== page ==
Sign industry folks are always looking for ways to use vinyl around the water because most of the industry is based on dealing with outside elements. I live in Houston and since we have a lot of oil industry based businesses down here, companies are constantly working on projects in or around the ocean.

Pipeline lying on ocean bottom underwater. 3D rendering

Many times I have been asked if there is a way to submerge vinyl for underwater pipes. I have literally called every vinyl manufacturer that I distribute for and every one of them have told me “No, we don’t have a product at this time for underwater projects”. Not only “no” to water, but saltwater also becomes another issue in that equation.

Wooden retro boat taxi parked on the canal in Venice

Can I do a full body boat wrap?

Full body boat wraps are not recommended either. Not in lakes nor in ocean water. Marine vinyl is available for boats, but if you look at the fine print, it states to keep the vinyl above the water line. This means they won’t warranty vinyl below water.

Boat wraps require a little extra time and effort. You must seal the edges very well. I had a client who wrapped a boat and his client brought it back after one visit on the lake.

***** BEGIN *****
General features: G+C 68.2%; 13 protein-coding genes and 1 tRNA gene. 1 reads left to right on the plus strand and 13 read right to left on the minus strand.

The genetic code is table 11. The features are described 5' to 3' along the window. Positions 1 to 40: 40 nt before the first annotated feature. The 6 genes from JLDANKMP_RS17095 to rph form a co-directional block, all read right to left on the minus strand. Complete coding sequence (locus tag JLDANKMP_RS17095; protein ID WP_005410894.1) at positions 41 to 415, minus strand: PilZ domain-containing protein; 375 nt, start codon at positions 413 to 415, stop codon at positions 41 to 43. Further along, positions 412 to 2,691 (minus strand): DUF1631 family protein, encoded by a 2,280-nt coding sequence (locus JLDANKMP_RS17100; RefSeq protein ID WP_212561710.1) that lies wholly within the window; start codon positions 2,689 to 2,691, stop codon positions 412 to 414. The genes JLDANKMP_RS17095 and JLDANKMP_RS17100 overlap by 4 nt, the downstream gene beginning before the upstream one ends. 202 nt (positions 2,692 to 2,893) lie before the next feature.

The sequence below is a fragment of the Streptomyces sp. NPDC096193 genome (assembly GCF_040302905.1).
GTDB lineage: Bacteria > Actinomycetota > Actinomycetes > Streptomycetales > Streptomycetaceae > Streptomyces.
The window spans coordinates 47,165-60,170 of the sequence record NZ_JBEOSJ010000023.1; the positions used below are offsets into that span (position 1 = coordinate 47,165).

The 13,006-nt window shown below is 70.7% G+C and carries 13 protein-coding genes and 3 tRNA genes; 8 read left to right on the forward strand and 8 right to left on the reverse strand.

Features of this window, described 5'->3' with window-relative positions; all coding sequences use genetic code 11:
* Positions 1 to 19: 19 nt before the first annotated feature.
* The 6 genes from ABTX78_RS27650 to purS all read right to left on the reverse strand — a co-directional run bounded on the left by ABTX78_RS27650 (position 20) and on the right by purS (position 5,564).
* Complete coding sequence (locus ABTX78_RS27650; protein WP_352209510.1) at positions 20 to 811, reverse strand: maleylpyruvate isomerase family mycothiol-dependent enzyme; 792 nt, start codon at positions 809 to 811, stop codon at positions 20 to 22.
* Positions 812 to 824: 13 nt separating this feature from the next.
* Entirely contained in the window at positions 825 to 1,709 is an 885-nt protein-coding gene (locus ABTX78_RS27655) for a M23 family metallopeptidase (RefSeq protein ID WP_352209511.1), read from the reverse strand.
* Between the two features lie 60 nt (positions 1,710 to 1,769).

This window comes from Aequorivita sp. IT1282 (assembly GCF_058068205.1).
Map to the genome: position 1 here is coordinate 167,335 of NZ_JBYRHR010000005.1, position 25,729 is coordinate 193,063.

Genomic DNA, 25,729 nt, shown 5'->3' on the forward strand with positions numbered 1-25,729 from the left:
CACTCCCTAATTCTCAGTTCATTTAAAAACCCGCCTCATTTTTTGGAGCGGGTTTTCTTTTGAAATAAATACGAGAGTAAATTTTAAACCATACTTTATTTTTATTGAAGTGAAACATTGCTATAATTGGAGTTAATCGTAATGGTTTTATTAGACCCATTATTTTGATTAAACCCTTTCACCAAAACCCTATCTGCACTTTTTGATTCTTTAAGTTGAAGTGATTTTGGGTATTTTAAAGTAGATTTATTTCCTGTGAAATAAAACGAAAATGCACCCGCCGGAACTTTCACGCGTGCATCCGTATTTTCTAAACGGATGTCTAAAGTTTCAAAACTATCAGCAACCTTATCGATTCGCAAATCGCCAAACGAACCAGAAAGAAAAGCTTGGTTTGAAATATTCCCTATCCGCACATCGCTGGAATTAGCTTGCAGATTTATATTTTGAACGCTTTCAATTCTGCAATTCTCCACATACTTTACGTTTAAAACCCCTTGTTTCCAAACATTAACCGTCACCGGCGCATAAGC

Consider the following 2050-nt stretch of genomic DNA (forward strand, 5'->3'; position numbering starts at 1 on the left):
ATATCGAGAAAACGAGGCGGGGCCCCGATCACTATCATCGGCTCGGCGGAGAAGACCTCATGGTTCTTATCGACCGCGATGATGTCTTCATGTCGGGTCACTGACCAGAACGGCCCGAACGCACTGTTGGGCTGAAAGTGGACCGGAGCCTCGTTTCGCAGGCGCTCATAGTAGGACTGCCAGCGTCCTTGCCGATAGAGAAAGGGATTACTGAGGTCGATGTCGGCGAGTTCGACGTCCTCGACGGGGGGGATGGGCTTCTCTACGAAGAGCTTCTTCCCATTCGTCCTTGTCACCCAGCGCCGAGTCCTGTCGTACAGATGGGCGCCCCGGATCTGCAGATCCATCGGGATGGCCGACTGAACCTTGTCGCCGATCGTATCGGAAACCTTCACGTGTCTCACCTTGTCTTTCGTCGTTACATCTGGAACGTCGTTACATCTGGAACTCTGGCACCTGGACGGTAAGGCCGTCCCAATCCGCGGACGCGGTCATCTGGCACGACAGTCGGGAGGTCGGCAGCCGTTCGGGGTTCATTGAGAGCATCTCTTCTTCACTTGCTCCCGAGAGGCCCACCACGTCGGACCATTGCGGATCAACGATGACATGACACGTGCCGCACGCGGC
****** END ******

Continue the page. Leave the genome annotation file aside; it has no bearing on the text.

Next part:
The front seams were not sealed correctly and had lifted because water forced it’s way under the wrap through tiny open crevices, filling parts of it with water along the sides of the boat. It was mess.

Full body wraps are at your own discretion. Make sure you get every seam down firmly.

You can seal vinyl with epoxy or other sealants, but make sure those sealants are rated water submersible, otherwise, you could have wrap failure.

Vinyl submerged underwater is only a temporary option as of now. Choose your vinyl options carefully and educate yourself and your clients. Submerge at your own risk.

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Monogram Your Wellies

Monogram Your Wellies

I’ve always seen everyone wearing those super cute rain boots during the wet seasons. I love the different styles and patterns that you can buy, but the problem is my calves are too big to fit in them!